San Francisco Orders 175 Light Rail Cars from Siemens

  • One of the Largest Light Rail Vehicle contracts awarded in the US
  • Order worth US$648 million
  • Option for an additional 85 cars

SACRAMENTO, Calif.--()--San Francisco’s Municipal Transportation Agency (SFMTA) has awarded Siemens a contract to deliver an initial 175 light rail cars for its Muni transit system at a value of US$648 million. With an option for an additional 85 cars, this is the biggest Siemens order ever for light rail cars placed in the U.S.

“Today, we are truly moving Muni forward. By expanding San Francisco’s light rail fleet, these new Siemens vehicles will make our City’s public transportation system more reliable, easier to maintain, and ready to meet the demands of a growing City”

“Today, we are truly moving Muni forward. By expanding San Francisco’s light rail fleet, these new Siemens vehicles will make our City’s public transportation system more reliable, easier to maintain, and ready to meet the demands of a growing City,” said San Francisco’s Mayor Edwin Lee. “In addition, these new vehicles will be built right here in California, bringing jobs to our regional workforce.”

With this contract, Siemens secures its position as the U.S. market leader in this segment. Every third streetcar or light rail car operating in the U.S. today comes from Siemens. The trains will be built at the Siemens plant in Sacramento, CA and the first vehicles are set to be delivered by end of 2016.

“We believe that Siemens technology is among the most reliable in the world, and we’re 100% confident that San Francisco will be very pleased with the vehicles they get at the end of the day,” said Michael Cahill, president of Siemens Rail Systems in the U.S.

San Francisco is considered to be one of the most environmentally-friendly cities in the US. The iconic California city is gearing up for a comprehensive modernization of its urban transport fleet and plans to provide energy-saving, modern light rail trains to transport the more than 700,000 passengers who utilize their transportation every day.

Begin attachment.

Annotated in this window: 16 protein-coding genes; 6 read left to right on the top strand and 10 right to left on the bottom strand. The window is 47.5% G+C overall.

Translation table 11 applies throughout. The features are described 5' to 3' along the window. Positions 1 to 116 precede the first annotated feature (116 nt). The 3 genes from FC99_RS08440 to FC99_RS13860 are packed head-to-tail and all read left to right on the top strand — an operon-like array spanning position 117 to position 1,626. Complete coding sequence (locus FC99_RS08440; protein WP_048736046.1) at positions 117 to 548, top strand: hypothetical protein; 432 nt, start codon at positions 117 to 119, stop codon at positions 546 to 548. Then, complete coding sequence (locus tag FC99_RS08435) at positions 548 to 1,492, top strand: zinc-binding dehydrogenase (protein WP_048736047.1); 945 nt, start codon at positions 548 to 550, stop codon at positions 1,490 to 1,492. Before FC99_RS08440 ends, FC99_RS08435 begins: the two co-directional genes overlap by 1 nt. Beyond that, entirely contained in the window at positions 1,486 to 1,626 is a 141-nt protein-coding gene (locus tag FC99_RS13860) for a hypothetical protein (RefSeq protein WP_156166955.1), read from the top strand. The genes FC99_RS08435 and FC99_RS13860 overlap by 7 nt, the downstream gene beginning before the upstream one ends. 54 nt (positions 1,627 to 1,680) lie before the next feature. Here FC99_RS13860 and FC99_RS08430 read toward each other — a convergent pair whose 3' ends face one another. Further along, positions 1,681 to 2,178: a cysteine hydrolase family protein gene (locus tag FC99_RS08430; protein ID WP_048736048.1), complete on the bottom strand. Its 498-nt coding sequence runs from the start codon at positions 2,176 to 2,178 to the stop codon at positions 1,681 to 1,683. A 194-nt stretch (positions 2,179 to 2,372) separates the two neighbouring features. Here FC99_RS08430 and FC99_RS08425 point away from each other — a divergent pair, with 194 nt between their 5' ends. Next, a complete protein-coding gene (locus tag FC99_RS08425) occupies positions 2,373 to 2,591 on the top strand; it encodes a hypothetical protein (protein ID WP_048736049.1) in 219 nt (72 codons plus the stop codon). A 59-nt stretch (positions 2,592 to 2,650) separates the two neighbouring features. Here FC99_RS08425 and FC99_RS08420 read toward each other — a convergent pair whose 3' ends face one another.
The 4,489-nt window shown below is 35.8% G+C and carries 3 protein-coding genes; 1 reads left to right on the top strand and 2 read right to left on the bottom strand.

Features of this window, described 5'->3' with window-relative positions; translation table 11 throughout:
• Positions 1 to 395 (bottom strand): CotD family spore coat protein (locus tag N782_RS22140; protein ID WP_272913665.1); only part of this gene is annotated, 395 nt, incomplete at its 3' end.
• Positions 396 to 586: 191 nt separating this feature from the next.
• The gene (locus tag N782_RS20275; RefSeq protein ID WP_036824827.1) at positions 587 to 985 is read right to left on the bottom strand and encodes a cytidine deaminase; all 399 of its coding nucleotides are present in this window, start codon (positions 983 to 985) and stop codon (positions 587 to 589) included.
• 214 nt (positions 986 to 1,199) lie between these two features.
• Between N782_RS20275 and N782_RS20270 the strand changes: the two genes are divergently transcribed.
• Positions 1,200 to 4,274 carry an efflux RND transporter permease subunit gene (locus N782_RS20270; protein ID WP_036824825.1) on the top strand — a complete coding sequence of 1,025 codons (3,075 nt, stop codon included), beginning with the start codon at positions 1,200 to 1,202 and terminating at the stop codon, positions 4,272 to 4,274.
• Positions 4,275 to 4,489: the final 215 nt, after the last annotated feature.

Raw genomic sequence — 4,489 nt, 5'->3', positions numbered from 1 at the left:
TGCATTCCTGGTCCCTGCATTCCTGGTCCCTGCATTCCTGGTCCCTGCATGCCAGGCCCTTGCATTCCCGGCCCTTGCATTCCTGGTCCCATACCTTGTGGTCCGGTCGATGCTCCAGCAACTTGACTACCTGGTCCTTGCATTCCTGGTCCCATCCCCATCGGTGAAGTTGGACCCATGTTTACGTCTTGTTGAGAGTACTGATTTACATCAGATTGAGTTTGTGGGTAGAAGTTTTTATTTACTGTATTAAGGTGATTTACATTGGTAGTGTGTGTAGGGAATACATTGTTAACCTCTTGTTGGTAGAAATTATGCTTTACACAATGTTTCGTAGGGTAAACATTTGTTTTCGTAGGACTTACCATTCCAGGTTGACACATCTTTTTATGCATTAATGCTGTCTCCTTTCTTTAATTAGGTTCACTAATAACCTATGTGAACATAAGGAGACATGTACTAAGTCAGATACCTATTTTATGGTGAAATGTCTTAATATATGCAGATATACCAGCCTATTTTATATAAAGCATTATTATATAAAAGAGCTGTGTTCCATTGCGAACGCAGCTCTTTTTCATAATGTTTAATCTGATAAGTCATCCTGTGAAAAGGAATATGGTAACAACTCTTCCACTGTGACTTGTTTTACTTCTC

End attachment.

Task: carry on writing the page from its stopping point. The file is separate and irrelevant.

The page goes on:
“These new vehicles from Siemens will bring a once-in-a-generation improvement for people riding Muni,” said Ed Reiskin, SFMTA Director of Transportation. “Compared to our current LRV fleet, these new Siemens vehicles will last 10 times longer before significant maintenance is required. Today’s milestone, coupled with future investments in our transportation infrastructure, will create a faster, more reliable transit system for the people of San Francisco.”

Siemens will deliver a newly-developed light rail car based on its Model S200 for the San Francisco order. The car is especially energy-efficient thanks to a light-weight drive system that recuperates braking energy, and an LED lighting system that uses up to 40 percent less electricity than standard neon lighting.

The light rail cars will be Buy-America compliant. Around 80 percent of the electricity used by the Sacramento plant for manufacturing is generated by a two-megawatt photovoltaic installation on the building’s roof. The solar units reduce the facility’s carbon dioxide (CO2) emissions by around 1,470 tons a year.

For broadcast quality video and photos, visit: http://inr.synapticdigital.com/siemens/SFMuni

About Siemens’ Rail, Transit & Mobility Portfolio: Siemens designs and manufactures across the entire spectrum of rolling stock including commuter and regional passenger trains, light rail and streetcars, metros, locomotives, passenger coaches and high-speed trainsets. In the U.S., Siemens is providing rail vehicles, locomotives, components and systems to more than 25 agencies in cities such as Washington D.C., New York, Boston, Philadelphia, Denver, Salt Lake City, Minneapolis, Houston, Portland, Sacramento, San Diego, St. Louis, Atlanta and Charlotte. Cities also rely on Siemens to provide traction-power substations and electricity transmission, as well as signaling and control technology for passenger rail and transit systems.

Contacts

Media:
Siemens
Elizabeth Cho, 917-622-2413
elizabeth.cho@siemens.com

Siemens